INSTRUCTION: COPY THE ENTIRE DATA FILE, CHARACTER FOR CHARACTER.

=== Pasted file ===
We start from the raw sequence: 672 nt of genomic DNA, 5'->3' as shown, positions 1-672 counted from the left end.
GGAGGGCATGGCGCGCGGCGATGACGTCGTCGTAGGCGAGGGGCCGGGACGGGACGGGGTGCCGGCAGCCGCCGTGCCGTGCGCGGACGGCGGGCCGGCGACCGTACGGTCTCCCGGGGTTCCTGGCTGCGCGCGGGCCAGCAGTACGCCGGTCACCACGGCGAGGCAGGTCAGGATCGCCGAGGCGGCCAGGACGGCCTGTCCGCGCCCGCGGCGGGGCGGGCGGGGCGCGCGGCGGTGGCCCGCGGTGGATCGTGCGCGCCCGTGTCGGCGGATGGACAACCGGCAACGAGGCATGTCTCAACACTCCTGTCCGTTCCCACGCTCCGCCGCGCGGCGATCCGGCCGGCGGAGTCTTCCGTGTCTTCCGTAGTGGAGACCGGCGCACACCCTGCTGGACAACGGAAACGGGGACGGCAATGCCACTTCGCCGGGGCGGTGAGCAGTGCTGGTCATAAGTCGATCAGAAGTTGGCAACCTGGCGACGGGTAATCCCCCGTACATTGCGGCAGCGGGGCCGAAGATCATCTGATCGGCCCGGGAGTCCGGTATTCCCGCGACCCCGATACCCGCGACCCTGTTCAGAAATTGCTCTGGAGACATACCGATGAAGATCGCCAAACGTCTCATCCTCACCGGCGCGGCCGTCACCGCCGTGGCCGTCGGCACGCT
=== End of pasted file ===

We start from the raw sequence: 672 nt of genomic DNA, 5'->3' as shown, positions 1-672 counted from the left end.
GGAGGGCATGGCGCGCGGCGATGACGTCGTCGTAGGCGAGGGGCCGGGACGGGACGGGGTGCCGGCAGCCGCCGTGCCGTGCGCGGACGGCGGGCCGGCGACCGTACGGTCTCCCGGGGTTCCTGGCTGCGCGCGGGCCAGCAGTACGCCGGTCACCACGGCGAGGCAGGTCAGGATCGCCGAGGCGGCCAGGACGGCCTGTCCGCGCCCGCGGCGGGGCGGGCGGGGCGCGCGGCGGTGGCCCGCGGTGGATCGTGCGCGCCCGTGTCGGCGGATGGACAACCGGCAACGAGGCATGTCTCAACACTCCTGTCCGTTCCCACGCTCCGCCGCGCGGCGATCCGGCCGGCGGAGTCTTCCGTGTCTTCCGTAGTGGAGACCGGCGCACACCCTGCTGGACAACGGAAACGGGGACGGCAATGCCACTTCGCCGGGGCGGTGAGCAGTGCTGGTCATAAGTCGATCAGAAGTTGGCAACCTGGCGACGGGTAATCCCCCGTACATTGCGGCAGCGGGGCCGAAGATCATCTGATCGGCCCGGGAGTCCGGTATTCCCGCGACCCCGATACCCGCGACCCTGTTCAGAAATTGCTCTGGAGACATACCGATGAAGATCGCCAAACGTCTCATCCTCACCGGCGCGGCCGTCACCGCCGTGGCCGTCGGCACGCT